Men 8km Under-20: 10th Michael Hosking 26:46. (1st Liam Adams VIC 25:29)
Men 6km Under-18: 18th Ben Dawson 21:54, 36th Keith Casilles-Southgate 22:55, 38th Alan McGlew 23:05. (1st Matt Pratt NSW 21:00)
Senior Women 8km Open: 18th Noni Clarke 30:32, 19th Kelly Roberts 30:44. (1st Anna Thompson VIC 27:26)
Women 4km Under-18: 21st Jillian Hosking 15:04, 38th Hannah Flannery 15:52, 42nd Sophie Vardos 15:55, 60th Emily Glover ACT 17:40. (1st Madeline Heiner NSW 13:47).

The IGA All-Schools Cross Country Championships:

Were held in conjunction with the Australian Cross Country Championships mentioned in the above report. Again there were excellent results from SCT runners with 4th places going to rugby player Declan Wilson and 800m specialist Emily Brichacek who missed bronze by less than 2 seconds. SCT Results:
Girls 3km Under-14: 28th Isabella Havlat 12:34. (1st Emma Jackson QLD 11:33)
Girls 4km Under-16: 4th Emily Brichacek 14:18, 54th Anne Southgate 16:04. (1st Jenny Conder NSW 13:59)
Girls 4km Under-18: 20th Jillian Hosking 15:04, 37th Hannah Flannery 15:52, 41st Sophie Vardos 15:55, 59th Emily Glover 17:40. (1st Madeline Heiner NSW 13:47)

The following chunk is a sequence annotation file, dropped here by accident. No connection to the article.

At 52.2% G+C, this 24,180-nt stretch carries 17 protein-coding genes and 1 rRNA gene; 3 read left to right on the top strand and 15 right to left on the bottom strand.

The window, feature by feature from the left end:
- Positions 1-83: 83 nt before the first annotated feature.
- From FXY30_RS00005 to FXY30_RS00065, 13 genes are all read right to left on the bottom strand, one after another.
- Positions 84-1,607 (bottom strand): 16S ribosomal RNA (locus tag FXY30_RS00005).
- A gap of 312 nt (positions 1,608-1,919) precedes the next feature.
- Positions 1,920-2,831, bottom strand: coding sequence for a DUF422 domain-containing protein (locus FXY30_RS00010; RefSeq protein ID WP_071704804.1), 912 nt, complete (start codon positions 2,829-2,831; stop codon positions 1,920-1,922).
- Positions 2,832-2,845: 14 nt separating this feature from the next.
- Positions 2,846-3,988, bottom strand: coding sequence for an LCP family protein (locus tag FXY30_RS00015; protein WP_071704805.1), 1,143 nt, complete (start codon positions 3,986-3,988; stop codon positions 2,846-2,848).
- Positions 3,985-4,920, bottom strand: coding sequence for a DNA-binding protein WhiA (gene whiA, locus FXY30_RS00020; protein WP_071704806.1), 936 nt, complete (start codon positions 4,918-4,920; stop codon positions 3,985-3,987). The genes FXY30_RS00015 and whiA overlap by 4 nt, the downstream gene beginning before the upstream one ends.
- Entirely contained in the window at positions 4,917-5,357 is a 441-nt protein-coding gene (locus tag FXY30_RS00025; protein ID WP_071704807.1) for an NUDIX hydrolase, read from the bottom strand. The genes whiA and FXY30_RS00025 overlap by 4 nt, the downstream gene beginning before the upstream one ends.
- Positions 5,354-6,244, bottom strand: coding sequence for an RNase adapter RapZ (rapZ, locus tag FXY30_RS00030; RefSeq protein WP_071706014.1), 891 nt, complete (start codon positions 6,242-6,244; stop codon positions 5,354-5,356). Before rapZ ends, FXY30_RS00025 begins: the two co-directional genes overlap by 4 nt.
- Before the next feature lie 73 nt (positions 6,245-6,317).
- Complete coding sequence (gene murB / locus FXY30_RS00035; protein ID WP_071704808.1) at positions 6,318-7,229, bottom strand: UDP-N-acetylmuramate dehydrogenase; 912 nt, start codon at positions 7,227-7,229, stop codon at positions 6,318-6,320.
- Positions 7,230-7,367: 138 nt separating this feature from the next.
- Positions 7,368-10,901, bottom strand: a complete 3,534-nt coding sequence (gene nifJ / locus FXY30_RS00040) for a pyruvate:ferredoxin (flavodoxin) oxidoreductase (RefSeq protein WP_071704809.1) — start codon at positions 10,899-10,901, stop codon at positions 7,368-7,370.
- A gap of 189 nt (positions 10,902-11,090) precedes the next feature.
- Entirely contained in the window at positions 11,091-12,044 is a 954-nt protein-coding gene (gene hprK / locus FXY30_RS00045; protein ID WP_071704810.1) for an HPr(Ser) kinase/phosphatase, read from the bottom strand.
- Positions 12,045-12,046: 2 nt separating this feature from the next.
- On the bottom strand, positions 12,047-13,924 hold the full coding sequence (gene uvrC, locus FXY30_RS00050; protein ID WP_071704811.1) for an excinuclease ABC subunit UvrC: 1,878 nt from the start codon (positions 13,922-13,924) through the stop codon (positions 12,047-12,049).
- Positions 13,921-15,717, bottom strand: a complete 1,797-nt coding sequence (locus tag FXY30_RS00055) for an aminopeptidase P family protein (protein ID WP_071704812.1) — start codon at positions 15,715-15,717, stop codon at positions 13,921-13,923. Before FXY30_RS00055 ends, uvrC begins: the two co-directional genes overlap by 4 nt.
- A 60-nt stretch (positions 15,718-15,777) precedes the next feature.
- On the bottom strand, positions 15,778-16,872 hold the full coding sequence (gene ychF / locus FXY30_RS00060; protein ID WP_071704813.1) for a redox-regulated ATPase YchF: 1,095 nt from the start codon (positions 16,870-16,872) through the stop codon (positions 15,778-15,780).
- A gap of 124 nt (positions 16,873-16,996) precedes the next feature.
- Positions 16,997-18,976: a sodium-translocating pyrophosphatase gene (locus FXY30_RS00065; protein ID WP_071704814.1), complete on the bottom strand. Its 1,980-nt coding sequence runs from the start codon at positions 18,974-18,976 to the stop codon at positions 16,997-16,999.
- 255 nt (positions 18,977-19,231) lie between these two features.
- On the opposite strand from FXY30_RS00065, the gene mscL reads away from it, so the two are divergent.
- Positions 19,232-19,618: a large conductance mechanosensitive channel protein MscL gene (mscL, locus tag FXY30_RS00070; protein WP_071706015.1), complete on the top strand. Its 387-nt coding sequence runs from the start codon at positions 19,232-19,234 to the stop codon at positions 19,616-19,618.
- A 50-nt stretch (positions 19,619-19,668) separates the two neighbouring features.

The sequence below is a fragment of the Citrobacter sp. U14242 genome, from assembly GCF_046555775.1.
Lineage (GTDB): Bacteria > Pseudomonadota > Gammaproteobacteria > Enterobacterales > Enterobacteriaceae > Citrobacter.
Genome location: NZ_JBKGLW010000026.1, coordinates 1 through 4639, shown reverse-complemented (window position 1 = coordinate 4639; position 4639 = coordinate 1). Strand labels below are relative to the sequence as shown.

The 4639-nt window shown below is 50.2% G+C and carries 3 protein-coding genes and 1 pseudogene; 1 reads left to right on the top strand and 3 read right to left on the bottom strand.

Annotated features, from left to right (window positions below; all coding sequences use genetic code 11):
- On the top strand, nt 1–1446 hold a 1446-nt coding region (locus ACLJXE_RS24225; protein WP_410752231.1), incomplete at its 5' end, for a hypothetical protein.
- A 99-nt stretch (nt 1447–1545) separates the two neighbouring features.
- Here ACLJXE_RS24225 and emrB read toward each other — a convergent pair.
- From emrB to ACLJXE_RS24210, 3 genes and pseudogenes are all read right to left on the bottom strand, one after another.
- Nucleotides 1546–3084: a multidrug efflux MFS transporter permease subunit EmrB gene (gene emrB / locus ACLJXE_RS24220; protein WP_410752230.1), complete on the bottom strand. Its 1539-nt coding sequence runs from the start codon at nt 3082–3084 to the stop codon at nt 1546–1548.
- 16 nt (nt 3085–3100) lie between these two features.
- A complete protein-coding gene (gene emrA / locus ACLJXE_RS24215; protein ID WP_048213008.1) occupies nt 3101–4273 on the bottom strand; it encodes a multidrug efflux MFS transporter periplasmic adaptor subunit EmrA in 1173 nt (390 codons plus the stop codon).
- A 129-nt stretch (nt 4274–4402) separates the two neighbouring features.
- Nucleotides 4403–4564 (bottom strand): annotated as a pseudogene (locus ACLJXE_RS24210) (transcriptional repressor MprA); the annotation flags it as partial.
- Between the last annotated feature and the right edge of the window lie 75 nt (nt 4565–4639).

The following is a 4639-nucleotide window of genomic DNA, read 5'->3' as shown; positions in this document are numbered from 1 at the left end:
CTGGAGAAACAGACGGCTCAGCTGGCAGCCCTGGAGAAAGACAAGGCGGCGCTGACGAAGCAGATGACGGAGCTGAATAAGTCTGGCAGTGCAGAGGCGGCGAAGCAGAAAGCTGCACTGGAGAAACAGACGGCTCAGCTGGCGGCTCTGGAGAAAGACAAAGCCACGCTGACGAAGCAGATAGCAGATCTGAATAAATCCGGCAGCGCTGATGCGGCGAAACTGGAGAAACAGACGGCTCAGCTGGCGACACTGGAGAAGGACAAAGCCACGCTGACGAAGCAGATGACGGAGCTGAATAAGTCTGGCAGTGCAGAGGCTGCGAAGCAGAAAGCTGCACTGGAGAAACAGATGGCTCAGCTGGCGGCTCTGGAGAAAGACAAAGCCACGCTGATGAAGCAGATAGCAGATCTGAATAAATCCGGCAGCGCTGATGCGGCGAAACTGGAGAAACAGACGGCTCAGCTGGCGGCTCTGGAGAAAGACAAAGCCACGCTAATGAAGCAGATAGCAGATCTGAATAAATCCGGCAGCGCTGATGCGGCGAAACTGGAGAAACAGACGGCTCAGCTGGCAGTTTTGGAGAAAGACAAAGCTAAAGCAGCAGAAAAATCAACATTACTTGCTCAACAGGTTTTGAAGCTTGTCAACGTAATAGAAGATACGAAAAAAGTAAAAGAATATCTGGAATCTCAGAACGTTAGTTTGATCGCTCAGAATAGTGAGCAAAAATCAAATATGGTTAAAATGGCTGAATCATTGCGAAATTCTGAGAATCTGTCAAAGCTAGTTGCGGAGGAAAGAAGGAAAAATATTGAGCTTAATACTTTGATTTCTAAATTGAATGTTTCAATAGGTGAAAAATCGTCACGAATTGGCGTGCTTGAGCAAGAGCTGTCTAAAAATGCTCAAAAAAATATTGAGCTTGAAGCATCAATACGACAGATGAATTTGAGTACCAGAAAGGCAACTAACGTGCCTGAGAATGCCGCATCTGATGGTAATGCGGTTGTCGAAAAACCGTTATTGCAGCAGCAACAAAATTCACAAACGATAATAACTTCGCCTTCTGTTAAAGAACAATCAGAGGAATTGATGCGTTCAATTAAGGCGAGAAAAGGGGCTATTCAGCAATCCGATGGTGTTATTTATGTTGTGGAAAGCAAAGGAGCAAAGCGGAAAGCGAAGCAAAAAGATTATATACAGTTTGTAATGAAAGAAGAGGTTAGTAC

Boys 3km Under-14: 52nd Peter Hosking 12:17. (1st Todd Wakefield NSW 10:35)
Boys 4km Under-18: 18th Ben Dawson 21:54, 36th Keith Casilles-Southgate 22:55, 38th Alan McGlew 23:05. (1st Matt Pratt NSW21:00)
Girls 3km 12 Years: 24th Courtney Kennedy 13:12. (1st Jessica Gilfillan QLD 11:39)
Girls 3km 13 Years: 22nd Isabella Havlat 12:34. (1st Emma Jackson QLD 11:33)
Girls 4km 14/15 Years: 4th Emily Brichacek 14:18, 44th Anne Southgate 16:04. (1st Jenny Conder NSW 13:59)
Girls 4km 16/17 Years: 17th Jillian Hosking 15:04, 30th Hannah Flannery 15:52, 33rd Sophie Vardos 15:55, 47th Emily Glover 17:40. (1st Madeline Heiner NSW 13:47)
Boys 3km 11 Years: 4th Declan Wilson 11:32. (1st T Lang 11:17)
Boys 6km 16/17 Years: 15th Ben Dawson ACT 21:54, 28th Alan McGlew 23:05. (1st Matt Pratt 21:00).

Jessamy Hosking wins Novice Championship!